3. Compare the data points in the drafted parts above with the data point list and add what is missing from what you have already drafted.

As we mentioned, ESRS 1, 2 are aligned with other sustainability reporting frameworks so you likely have a readily available version to refer to that is tailored to your company. But ESRS E1 – Climate change differs slightly in the level of detail from the existing standards.

So a deep dive into the mandatory and data-heavy standard of Climate change, ESRS E1 is fully worth it!

ESRS E1 – The CSRD reporting standard for climate change

A CSRD report that aligns with ESRS E1 is structured in 9 parts. Some scary acronyms precede each section but they are just there to help you navigate and refer back to the source, the reporting standard documentation – you do not need to include these in your report! Let’s take a look into what each part contains.

ESRS E1-1 Company processes + -

In the first part of your report on climate change, list the physical and transitional risks and opportunities in the short, medium, and long term. The identified climate risks and opportunities will derive from your materiality assessment. In this section, you also outline your company's resilience based on the risks identified, depending on different climate scenarios.

ESRS E1-2 Company policies + -

In this section, outline your company policies relating to climate change. In addition, remark on how your existing policies have been adapted to manage climate risks and opportunities and both climate mitigation and adaptation.

ESRS E1-3 Company Actions + -

This part covers the actions your company has and will take to mitigate climate change. List and explain:

  1. The climate action your company a) has implemented during the reporting year and b) plans to implement in the future
  2. The expected emissions reductions for every action
  3. How each action relates to CapEx and OpEx.

When your climate strategy is solid and data-driven, this is the part where you shine!

ESRS E1-4 Company targets + -

Your company’s climate targets are a heavily quantified section that is also revealing of your grip on climate mitigation and adaptation. This section should list:

  • All your company targets relating to climate change
  • How your company’s targets relate to the risks you have identified in your materiality assessment and outlined in your general disclosures section
    • In absolute values
    • For 2030, for 2050, and for every 5 years in between 2030 and 2050
    • In Scopes 1, 2, 3 without including credits or removals
  • Your base year and related baseline value

This section should also include:

  • The decarbonization levers your company has identified.
  • The guidance or framework you have used to align with the 1.5°C scenario. Note that SBTi-validated targets are an accepted alignment framework!

ESRS E1-5 Energy + -

Energy usage throughout your company and assets is also a numbers-heavy section albeit more straightforward than your targets. For this part of your CSRD, you will need to list your disaggregated energy data. More specifically:

  • Energy consumption in MWh

            -from renewable sources

            -from non-renewable sources: coal, gas, oil, nuclear

  • Energy intensity per revenue

ESRS E1-6 Metrics + -

The 6th part of your report is the basic quantified emissions disclosure, with added data depth and disaggregation.

  • List your Scope 1, 2 ,3 emissions without accounting for credits or removals.
  • Report your emissions intensity per revenue.
  • Disaggregate and list emissions from land use and land use change.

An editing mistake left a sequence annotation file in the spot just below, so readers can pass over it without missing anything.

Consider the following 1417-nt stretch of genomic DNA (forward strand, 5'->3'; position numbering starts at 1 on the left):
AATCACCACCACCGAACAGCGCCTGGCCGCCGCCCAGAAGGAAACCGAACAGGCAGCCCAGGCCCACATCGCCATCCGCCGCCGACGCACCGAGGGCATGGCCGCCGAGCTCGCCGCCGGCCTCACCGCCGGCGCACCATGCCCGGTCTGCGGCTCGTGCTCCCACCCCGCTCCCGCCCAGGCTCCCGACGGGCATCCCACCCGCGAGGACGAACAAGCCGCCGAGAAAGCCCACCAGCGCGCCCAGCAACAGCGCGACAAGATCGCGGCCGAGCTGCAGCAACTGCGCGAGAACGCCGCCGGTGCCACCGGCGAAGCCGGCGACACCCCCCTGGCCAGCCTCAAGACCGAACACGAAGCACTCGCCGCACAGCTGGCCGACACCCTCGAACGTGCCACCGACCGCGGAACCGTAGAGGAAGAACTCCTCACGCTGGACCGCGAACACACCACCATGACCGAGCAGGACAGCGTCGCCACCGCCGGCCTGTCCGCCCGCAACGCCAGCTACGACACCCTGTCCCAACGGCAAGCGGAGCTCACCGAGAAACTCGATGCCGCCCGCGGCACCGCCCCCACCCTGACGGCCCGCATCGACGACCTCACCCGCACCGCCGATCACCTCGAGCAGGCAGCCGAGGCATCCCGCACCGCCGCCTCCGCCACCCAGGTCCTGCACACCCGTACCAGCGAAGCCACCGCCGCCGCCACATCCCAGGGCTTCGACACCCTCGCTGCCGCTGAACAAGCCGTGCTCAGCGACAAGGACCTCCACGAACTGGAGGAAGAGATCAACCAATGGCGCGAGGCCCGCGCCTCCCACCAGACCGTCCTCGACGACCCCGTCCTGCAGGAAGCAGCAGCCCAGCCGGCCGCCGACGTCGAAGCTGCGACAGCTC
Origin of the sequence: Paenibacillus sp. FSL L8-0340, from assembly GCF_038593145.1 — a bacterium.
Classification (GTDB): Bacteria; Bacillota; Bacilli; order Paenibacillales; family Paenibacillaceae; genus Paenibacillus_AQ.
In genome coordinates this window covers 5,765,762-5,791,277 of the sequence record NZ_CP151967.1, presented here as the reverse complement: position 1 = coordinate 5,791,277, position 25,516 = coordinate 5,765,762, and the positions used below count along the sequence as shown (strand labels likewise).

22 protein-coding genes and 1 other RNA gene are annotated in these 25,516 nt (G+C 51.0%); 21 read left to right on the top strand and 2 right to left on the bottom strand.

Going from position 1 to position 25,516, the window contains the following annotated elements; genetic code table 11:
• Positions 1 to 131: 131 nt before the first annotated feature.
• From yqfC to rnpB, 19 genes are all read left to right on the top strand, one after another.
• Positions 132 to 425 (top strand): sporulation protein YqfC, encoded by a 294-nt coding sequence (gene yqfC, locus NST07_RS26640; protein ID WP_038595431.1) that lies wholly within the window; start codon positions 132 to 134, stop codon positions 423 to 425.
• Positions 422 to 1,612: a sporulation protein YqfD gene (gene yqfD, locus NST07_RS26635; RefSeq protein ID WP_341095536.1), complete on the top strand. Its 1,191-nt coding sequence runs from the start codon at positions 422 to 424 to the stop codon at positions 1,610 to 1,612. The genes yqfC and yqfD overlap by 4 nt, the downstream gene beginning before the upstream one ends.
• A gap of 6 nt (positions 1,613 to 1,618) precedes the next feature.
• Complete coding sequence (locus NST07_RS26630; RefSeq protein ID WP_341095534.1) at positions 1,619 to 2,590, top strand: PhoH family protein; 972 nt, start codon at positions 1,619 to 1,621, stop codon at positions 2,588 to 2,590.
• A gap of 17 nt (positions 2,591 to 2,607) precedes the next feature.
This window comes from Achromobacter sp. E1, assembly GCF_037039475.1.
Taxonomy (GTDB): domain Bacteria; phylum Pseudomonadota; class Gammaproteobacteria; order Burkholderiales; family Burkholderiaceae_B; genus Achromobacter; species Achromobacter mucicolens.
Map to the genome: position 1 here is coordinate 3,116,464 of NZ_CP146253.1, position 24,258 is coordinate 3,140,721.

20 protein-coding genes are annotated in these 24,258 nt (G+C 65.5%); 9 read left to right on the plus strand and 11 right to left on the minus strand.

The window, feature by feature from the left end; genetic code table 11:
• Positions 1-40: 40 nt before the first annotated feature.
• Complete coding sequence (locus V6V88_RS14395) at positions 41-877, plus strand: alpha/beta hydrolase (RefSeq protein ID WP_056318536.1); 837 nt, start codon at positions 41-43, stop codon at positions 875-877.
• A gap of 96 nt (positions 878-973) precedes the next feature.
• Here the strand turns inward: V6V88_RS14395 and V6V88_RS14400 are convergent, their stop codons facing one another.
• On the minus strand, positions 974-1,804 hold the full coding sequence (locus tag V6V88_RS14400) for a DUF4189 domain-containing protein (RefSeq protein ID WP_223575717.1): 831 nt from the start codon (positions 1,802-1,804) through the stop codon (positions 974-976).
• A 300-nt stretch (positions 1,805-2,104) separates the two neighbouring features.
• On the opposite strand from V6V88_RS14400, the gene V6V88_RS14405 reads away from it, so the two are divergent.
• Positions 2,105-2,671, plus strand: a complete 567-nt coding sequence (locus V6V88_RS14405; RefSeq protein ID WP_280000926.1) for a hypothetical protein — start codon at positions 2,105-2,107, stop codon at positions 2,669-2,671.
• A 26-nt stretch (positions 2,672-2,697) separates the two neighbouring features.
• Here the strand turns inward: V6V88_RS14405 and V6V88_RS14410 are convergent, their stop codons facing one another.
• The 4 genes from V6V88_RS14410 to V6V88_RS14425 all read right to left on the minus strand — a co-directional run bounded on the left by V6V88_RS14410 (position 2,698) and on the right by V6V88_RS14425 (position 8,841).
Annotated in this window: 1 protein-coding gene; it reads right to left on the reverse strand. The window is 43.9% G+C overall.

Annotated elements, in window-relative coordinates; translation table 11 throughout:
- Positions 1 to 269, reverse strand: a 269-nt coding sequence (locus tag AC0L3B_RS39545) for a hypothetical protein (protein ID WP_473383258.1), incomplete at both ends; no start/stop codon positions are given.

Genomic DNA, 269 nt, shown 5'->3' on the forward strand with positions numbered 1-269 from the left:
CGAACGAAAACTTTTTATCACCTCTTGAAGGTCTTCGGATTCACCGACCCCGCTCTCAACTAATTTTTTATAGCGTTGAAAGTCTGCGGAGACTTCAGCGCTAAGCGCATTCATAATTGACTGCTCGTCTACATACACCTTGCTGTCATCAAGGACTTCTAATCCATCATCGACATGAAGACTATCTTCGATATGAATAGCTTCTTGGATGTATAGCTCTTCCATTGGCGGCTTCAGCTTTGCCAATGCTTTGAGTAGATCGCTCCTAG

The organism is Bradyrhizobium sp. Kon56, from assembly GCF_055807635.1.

Some notes on emissions metrics:

  • Scope 2 emissions should be reported with both location-based and market-based data,
  • Scope 3 emissions should be listed by category. The Scope 3 categories differ just slightly from the GHG Protocol’s categorization: CSRD adds an optional category named Cloud computing and data centre services.
  • Scope 3 emissions require a recalculation every 3 years.
  • This section should also include the percentage of primary data used to calculate the metrics above, as well as the methodology and tools used for the calculations.

ESRS E1-7 Carbon credits + -

If your company has invested in carbon credits, this section is dedicated to them. In this section, report carbon removals and storage in your own operations and value chain and carbon reductions and removals outside your value chain, both in CO2e. The standard also requests that reporting companies add the methodology used for the calculation of the credits.

ESRS E1-8 Carbon pricing + -

Carbon pricing is another practice your company may or may not employ. This section does not mandate the implementation of corporate carbon pricing, just the disclosure of whether it is implemented or not and if it is, the specifics of carbon pricing in the reporting company. So if you do have carbon pricing in your company, here you report:

  • The carbon pricing type (CapEx Shadow price, R&D investment shadow price, internal carbon fee, etc)
  • The scope
  • The applied price
  • The emissions covered by carbon pricing

ESRS E1-9 Financial effects + -

This section does what CSRD does best: Tie sustainability issues to a company’s bottom line. For this final section of climate change, bring your CFO and a robust materiality assessment as you will be listing:

  • The financial effects
    • from the identified physical and transition risks
    • in the short, medium, and long term
    • in absolute numbers (€) and in percentage
  • The financial potential of pursuing the identified opportunities.

Key takeaways for your first CSRD report

While demanding in volume, CSRD does one thing really well. It encourages companies to make sustainability core business and translate it from a moral-driven incentive to a financial incentive. In this manner, a CSRD report will also be rather revealing of this exact issue – how deeply a company has incorporated sustainable development in its core operations.

In terms of the format of the report, while the General disclosures part is more narrative-driven, it is a narrative known to companies producing an ESG report. Moreover, most of the topical standards are driven by numbers and data. Consequently, the key priority in preparing for CSRD is collecting and streamlining your sustainability data, much more than how the report is composed.

Finally and perhaps most importantly, a robust materiality assessment that is tailored to your company and operations will determine both the ease of producing your first CSRD report and its quality. So as a final note and expert advice: Don’t outsource the materiality assessment – Your in-house expertise, knowledge, and executive involvement are make or break!

🙌 CarbonCloud is always here to help with ESG reporting!

If you could use some help discussing your CSRD report and data collection, contact our team of experts!